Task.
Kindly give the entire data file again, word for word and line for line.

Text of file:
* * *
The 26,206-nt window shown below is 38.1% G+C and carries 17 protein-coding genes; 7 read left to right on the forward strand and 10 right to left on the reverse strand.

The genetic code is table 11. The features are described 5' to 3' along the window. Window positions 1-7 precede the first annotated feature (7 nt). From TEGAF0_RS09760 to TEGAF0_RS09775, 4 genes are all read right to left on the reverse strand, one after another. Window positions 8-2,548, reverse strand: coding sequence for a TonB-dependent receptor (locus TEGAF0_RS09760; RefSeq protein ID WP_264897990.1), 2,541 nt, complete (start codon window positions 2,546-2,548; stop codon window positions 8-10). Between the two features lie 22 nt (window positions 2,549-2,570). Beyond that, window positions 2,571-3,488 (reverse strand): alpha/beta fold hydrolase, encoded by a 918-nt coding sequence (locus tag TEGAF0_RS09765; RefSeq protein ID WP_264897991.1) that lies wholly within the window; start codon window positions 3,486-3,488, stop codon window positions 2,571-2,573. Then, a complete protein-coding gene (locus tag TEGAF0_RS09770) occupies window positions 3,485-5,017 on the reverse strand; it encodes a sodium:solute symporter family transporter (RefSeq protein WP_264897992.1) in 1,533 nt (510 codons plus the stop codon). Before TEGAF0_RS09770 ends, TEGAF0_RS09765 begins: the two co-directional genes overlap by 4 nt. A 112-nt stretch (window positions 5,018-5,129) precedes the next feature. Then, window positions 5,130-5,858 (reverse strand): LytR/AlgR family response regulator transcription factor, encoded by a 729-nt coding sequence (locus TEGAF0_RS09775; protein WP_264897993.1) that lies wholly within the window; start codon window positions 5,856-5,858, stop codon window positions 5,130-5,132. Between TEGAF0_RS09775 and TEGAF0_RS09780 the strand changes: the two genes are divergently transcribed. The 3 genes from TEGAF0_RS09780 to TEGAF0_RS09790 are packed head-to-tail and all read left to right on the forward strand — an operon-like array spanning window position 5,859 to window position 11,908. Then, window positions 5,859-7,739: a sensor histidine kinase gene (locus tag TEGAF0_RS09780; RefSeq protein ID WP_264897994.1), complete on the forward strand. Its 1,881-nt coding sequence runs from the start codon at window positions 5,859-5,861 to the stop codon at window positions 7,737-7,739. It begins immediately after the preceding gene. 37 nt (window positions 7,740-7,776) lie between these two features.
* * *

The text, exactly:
The 26,206-nt window shown below is 38.1% G+C and carries 17 protein-coding genes; 7 read left to right on the forward strand and 10 right to left on the reverse strand.

The genetic code is table 11. The features are described 5' to 3' along the window. Window positions 1-7 precede the first annotated feature (7 nt). From TEGAF0_RS09760 to TEGAF0_RS09775, 4 genes are all read right to left on the reverse strand, one after another. Window positions 8-2,548, reverse strand: coding sequence for a TonB-dependent receptor (locus TEGAF0_RS09760; RefSeq protein ID WP_264897990.1), 2,541 nt, complete (start codon window positions 2,546-2,548; stop codon window positions 8-10). Between the two features lie 22 nt (window positions 2,549-2,570). Beyond that, window positions 2,571-3,488 (reverse strand): alpha/beta fold hydrolase, encoded by a 918-nt coding sequence (locus tag TEGAF0_RS09765; RefSeq protein ID WP_264897991.1) that lies wholly within the window; start codon window positions 3,486-3,488, stop codon window positions 2,571-2,573. Then, a complete protein-coding gene (locus tag TEGAF0_RS09770) occupies window positions 3,485-5,017 on the reverse strand; it encodes a sodium:solute symporter family transporter (RefSeq protein WP_264897992.1) in 1,533 nt (510 codons plus the stop codon). Before TEGAF0_RS09770 ends, TEGAF0_RS09765 begins: the two co-directional genes overlap by 4 nt. A 112-nt stretch (window positions 5,018-5,129) precedes the next feature. Then, window positions 5,130-5,858 (reverse strand): LytR/AlgR family response regulator transcription factor, encoded by a 729-nt coding sequence (locus TEGAF0_RS09775; protein WP_264897993.1) that lies wholly within the window; start codon window positions 5,856-5,858, stop codon window positions 5,130-5,132. Between TEGAF0_RS09775 and TEGAF0_RS09780 the strand changes: the two genes are divergently transcribed. The 3 genes from TEGAF0_RS09780 to TEGAF0_RS09790 are packed head-to-tail and all read left to right on the forward strand — an operon-like array spanning window position 5,859 to window position 11,908. Then, window positions 5,859-7,739: a sensor histidine kinase gene (locus tag TEGAF0_RS09780; RefSeq protein ID WP_264897994.1), complete on the forward strand. Its 1,881-nt coding sequence runs from the start codon at window positions 5,859-5,861 to the stop codon at window positions 7,737-7,739. It begins immediately after the preceding gene. 37 nt (window positions 7,740-7,776) lie between these two features.